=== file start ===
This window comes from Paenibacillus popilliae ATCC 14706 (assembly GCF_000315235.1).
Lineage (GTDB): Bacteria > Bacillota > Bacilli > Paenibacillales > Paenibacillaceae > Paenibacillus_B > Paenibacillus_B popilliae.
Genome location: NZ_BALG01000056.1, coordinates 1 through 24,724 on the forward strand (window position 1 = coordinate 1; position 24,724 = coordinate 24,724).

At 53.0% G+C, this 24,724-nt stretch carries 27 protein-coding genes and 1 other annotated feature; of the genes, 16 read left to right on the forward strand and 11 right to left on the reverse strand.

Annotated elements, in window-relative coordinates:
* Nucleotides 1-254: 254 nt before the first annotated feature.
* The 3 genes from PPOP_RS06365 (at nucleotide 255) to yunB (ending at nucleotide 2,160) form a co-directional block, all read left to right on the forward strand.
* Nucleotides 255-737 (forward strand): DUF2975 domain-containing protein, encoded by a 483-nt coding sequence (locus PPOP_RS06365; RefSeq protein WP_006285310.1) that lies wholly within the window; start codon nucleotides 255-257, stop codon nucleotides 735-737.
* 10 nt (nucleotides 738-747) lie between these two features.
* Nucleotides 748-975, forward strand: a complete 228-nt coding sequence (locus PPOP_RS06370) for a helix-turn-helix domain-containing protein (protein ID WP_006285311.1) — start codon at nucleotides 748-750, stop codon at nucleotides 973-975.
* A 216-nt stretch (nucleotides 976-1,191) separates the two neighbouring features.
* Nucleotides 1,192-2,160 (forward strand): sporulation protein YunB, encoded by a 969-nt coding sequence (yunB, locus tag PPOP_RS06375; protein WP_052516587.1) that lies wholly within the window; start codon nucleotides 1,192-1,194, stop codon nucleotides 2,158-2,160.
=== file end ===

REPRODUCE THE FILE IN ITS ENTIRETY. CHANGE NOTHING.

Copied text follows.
This window comes from Paenibacillus popilliae ATCC 14706 (assembly GCF_000315235.1).
Lineage (GTDB): Bacteria > Bacillota > Bacilli > Paenibacillales > Paenibacillaceae > Paenibacillus_B > Paenibacillus_B popilliae.
Genome location: NZ_BALG01000056.1, coordinates 1 through 24,724 on the forward strand (window position 1 = coordinate 1; position 24,724 = coordinate 24,724).

At 53.0% G+C, this 24,724-nt stretch carries 27 protein-coding genes and 1 other annotated feature; of the genes, 16 read left to right on the forward strand and 11 right to left on the reverse strand.

Annotated elements, in window-relative coordinates:
* Nucleotides 1-254: 254 nt before the first annotated feature.
* The 3 genes from PPOP_RS06365 (at nucleotide 255) to yunB (ending at nucleotide 2,160) form a co-directional block, all read left to right on the forward strand.
* Nucleotides 255-737 (forward strand): DUF2975 domain-containing protein, encoded by a 483-nt coding sequence (locus PPOP_RS06365; RefSeq protein WP_006285310.1) that lies wholly within the window; start codon nucleotides 255-257, stop codon nucleotides 735-737.
* 10 nt (nucleotides 738-747) lie between these two features.
* Nucleotides 748-975, forward strand: a complete 228-nt coding sequence (locus PPOP_RS06370) for a helix-turn-helix domain-containing protein (protein ID WP_006285311.1) — start codon at nucleotides 748-750, stop codon at nucleotides 973-975.
* A 216-nt stretch (nucleotides 976-1,191) separates the two neighbouring features.
* Nucleotides 1,192-2,160 (forward strand): sporulation protein YunB, encoded by a 969-nt coding sequence (yunB, locus tag PPOP_RS06375; protein WP_052516587.1) that lies wholly within the window; start codon nucleotides 1,192-1,194, stop codon nucleotides 2,158-2,160.